The game is six degrees of Canadian history. Take two seemingly unrelated pieces of Canadian culture and connect the dots through various people, places and events to discover how they’re distantly — or maybe not so distantly — related. Along the way we visit the quizzical and curious, the tragic and comic, and everything in between.
Maurice Joseph Malone, hockey player (b at Sillery, Qué 28 Feb 1890; d at Montréal 15 May 1969). He turned professional with Québec Bulldogs in 1909, playing 7 years with them, 4 with the MONTREAL CANADIENS and 2 with Hamilton Tigers. Some of his scoring feats have never been matched.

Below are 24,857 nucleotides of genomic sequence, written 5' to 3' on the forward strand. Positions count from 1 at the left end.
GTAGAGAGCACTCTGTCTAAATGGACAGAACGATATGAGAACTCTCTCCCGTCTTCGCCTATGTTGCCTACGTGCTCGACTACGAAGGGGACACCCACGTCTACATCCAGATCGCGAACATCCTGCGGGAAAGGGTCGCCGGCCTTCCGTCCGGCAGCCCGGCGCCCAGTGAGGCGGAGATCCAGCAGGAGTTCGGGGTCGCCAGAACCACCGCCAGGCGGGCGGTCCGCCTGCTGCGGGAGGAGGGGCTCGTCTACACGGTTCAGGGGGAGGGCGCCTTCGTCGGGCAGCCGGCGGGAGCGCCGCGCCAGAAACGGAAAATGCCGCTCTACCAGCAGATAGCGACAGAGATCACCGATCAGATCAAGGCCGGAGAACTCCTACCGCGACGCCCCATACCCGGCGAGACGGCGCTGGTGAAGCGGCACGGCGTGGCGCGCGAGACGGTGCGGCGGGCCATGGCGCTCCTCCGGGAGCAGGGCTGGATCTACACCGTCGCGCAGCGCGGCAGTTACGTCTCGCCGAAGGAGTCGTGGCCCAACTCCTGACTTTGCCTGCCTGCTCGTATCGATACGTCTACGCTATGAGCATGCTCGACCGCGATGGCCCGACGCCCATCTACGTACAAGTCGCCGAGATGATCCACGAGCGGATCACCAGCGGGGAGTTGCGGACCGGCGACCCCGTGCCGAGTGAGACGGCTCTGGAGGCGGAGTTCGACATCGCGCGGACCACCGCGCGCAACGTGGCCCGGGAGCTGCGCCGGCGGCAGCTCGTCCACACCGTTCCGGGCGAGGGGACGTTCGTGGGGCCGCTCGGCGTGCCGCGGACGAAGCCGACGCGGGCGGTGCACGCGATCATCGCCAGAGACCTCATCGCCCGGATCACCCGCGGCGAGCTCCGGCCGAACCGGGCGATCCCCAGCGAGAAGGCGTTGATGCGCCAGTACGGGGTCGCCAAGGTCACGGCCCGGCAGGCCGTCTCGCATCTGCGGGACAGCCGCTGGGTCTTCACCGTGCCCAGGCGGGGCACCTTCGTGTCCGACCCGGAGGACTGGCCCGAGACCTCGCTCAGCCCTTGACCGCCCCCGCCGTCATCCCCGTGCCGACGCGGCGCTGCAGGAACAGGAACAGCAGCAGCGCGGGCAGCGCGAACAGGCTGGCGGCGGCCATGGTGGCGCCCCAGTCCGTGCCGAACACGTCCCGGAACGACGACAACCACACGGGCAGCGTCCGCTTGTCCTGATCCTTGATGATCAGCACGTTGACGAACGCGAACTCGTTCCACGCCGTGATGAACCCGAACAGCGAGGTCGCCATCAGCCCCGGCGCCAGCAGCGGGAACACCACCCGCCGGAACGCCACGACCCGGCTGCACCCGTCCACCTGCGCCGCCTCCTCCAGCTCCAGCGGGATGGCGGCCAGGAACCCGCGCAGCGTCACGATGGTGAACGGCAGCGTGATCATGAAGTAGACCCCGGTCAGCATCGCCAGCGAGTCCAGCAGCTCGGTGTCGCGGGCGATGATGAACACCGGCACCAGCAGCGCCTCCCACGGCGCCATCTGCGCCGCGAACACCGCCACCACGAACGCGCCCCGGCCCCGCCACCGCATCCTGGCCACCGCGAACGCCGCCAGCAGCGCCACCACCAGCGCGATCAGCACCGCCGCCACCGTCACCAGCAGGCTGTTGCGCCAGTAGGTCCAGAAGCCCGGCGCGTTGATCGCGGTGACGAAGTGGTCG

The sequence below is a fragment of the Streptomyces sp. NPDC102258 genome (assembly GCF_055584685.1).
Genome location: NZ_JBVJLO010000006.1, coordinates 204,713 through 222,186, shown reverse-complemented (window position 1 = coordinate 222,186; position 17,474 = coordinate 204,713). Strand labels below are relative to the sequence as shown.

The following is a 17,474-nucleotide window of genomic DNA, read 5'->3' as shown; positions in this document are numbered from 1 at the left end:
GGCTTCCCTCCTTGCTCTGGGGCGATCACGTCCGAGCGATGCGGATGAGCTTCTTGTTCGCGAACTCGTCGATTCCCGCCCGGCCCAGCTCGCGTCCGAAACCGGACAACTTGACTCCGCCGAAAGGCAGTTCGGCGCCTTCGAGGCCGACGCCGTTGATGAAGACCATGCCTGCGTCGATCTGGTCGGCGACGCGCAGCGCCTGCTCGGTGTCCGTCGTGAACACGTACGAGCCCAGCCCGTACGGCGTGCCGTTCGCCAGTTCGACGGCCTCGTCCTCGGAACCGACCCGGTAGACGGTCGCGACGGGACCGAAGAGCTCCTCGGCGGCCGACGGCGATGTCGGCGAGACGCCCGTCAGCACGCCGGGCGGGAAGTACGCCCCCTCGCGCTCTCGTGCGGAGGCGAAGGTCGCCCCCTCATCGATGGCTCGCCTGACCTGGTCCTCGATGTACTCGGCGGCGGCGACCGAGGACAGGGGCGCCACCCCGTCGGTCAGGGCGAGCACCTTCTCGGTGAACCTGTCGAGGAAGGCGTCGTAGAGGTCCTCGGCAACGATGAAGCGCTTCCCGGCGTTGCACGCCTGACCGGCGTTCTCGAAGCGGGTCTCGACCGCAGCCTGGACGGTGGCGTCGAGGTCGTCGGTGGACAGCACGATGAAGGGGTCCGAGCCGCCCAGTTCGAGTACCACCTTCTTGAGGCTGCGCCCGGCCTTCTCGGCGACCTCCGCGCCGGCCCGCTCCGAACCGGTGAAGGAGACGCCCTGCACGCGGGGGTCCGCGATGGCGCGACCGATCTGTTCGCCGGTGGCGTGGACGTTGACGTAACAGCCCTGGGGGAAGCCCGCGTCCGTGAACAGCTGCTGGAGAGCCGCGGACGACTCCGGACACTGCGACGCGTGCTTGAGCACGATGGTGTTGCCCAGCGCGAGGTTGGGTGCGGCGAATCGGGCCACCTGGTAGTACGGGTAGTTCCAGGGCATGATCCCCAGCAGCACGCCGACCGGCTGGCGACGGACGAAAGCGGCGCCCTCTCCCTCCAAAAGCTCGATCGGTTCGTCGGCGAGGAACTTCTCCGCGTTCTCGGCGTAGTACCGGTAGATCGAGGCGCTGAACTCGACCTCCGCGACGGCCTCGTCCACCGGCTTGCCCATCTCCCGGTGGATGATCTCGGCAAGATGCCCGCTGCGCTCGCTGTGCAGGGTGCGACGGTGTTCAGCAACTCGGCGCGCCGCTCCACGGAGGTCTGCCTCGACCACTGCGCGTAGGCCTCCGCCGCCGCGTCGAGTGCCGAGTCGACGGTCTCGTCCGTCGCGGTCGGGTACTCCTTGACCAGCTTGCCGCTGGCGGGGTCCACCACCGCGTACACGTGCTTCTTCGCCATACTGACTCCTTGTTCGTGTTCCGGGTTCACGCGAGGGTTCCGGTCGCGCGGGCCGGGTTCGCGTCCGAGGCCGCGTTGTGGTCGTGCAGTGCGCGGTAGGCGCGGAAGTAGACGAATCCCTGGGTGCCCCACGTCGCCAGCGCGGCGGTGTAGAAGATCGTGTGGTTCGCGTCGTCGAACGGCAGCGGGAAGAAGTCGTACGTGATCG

Édouard Lalonde, "Newsy," hockey and lacrosse player (b at Cornwall, Ont 31 Oct 1887; d at Montréal 21 Nov 1970). He excelled at both sports and gained notoriety and fame for his intense competitiveness. He picked up his nickname during a stint as reporter and printer for the Cornwall Freeholder.
Stan "Stosh" Mikita, hockey player (b at Sokolce, Czech 20 May 1940). Born Stanislaus Gvoth, he took the name of his uncle after moving to St Catharines as a boy. He played junior hockey for the St Catharines Teepees and joined the Chicago Black Hawks for his first NHL season in 1959-60.
In 1975, alpine skier Ken Read became the first North American to win a World Cup downhill race. For a period of about ten years, Read and three other young Canadians — Dave Irwin, Dave Murray, and Steve Podborski — challenged the European ski establishment and changed the course of ski racing history in Canada.